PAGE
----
Local attractions
Hideaway Camping

For an alternative holiday in the heart of Devon

Lydford Gorge

 

The deepest gorge in the South West, with a spectacular 30m waterfall, this is an amazing place to visit at any time of the year. The wildlife, river, plants and trees provide a stunning show each and every day.

 

Dippers and wagtails can be seen flying low over the river, while woodland birds can be spotted darting about in the trees. Bluebells and wild garlic provide a heady scent and patchwork quilt of green, white and blue in May. Throughout the spring and summer, other wildflowers add to the array of colours from pink purslane to the yellows of primroses and buttercups. The trees provide a spectrum of colour from the bright greens of the spring to the rich reds, oranges and yellows of autumn.

 

Meldon Reservoir

 

Meldon sits well in the distinctive and dramatic Dartmoor countryside and provides an ideal starting point for moorland walks. Near Okehampton, it lies at nearly 900 ft above sea level. The banks are steep sided, but access is possible around part of the lake perimeter. However, there are plenty of walks on the moor overlooking the water.

 

By crossing the dam (which was completed in 1972), you can enjoy views of the water spanning the West Okement Valley. Meldon Viaduct can be seen on the north western edge of Dartmoor.

 

 

Dartmoor

 

Dartmoor is a landscape of stunning views, awe-inspiring granite tors, deep wooded valleys with fast flowing rivers, and rugged, wide open spaces.

 

Covering an area of 368 square miles and containing the highest land in Southern England (High Willhays at 2037 ft), this breathtaking area has drawn people to it for millennia.

 

The Museum of Dartmoor Life

 

The museum tells the story of people on Dartmoor from prehistoric settlement to 20th-century mining and hill farming.

 

Extending over three floors, the fascinating collection and interactive displays bring to life 'the people's story' for visitors of all ages. Highlights include a reconstructed Bronze Age hut, Victorian kitchen, blacksmith's shop and farming exhibits.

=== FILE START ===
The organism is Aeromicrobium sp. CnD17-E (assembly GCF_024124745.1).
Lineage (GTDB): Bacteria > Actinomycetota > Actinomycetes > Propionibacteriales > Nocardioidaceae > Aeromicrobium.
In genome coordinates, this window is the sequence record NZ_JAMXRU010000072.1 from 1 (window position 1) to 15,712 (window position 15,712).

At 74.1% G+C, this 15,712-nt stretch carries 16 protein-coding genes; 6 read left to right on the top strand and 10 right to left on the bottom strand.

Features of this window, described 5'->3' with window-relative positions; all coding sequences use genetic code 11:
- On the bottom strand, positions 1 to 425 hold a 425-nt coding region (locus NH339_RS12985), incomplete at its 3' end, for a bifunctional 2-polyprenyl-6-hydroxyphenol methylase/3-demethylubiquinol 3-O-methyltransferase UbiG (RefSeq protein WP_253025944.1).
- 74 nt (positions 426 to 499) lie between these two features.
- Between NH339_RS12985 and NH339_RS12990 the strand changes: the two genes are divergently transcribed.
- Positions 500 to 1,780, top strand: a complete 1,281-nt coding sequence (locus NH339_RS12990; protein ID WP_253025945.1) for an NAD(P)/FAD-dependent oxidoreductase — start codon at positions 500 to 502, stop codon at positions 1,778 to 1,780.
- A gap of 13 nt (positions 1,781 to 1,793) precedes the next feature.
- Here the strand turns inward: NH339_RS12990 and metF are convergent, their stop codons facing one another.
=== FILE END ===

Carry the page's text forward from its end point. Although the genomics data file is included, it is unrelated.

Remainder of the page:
3 West St, Okehampton, Devon EX20 1HQ tel: 01837 52295

 

 

Roadford Lake

 

With over 730 acres of water, Roadford Lake is a spectacular lake set on the edge of Dartmoor between Okehampton and Launceston. There is a cafe open daily 10am-5pm.

You can enjoy miles of footpaths and a cycleway which winds its way through a maturing planted forest overlooking the Lake. Or you can take a rowing boat to explore the scenery from a different perspective. Many activities are on offer including trout angling, sailing, windsurfing, rowing and kayaking.

 

Okehampton Castle

 

The remains of the largest castle in Devon, in a stunning setting on a wooded spur above the rushing River Okement. Begun soon after the Norman Conquest as a motte and bailey castle with a stone keep, it was converted into a sumptuous residence in the 14th century by Hugh Courtenay, Earl of Devon, much of whose work survives. After the last Courtenay owner fell foul of Henry VIII in 1538, it declined into an allegedly haunted ruin.

 

There is a riverside picnic area and beautiful woodland walks nearby. It's also a great place for bird lovers with regular visiting species, and in spring and early summer you can enjoy a variety of seasonal wild flowers, which adorn the meadow, woodland and motte.